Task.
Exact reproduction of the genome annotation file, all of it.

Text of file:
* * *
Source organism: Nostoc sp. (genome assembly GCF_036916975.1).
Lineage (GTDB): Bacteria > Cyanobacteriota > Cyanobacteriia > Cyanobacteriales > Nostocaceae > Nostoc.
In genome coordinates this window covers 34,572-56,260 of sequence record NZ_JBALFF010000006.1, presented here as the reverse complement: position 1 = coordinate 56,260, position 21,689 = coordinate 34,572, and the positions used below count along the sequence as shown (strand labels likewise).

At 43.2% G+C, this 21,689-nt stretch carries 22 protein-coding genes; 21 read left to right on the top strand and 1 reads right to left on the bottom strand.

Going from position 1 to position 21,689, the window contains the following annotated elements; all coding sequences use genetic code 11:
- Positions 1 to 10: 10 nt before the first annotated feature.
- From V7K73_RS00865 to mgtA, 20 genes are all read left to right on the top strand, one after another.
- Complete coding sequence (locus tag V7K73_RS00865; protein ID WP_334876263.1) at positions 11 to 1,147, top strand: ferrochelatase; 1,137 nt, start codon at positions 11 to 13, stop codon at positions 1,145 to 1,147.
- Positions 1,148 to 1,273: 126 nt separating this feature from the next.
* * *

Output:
Source organism: Nostoc sp. (genome assembly GCF_036916975.1).
Lineage (GTDB): Bacteria > Cyanobacteriota > Cyanobacteriia > Cyanobacteriales > Nostocaceae > Nostoc.
In genome coordinates this window covers 34,572-56,260 of sequence record NZ_JBALFF010000006.1, presented here as the reverse complement: position 1 = coordinate 56,260, position 21,689 = coordinate 34,572, and the positions used below count along the sequence as shown (strand labels likewise).

At 43.2% G+C, this 21,689-nt stretch carries 22 protein-coding genes; 21 read left to right on the top strand and 1 reads right to left on the bottom strand.

Going from position 1 to position 21,689, the window contains the following annotated elements; all coding sequences use genetic code 11:
- Positions 1 to 10: 10 nt before the first annotated feature.
- From V7K73_RS00865 to mgtA, 20 genes are all read left to right on the top strand, one after another.
- Complete coding sequence (locus tag V7K73_RS00865; protein ID WP_334876263.1) at positions 11 to 1,147, top strand: ferrochelatase; 1,137 nt, start codon at positions 11 to 13, stop codon at positions 1,145 to 1,147.
- Positions 1,148 to 1,273: 126 nt separating this feature from the next.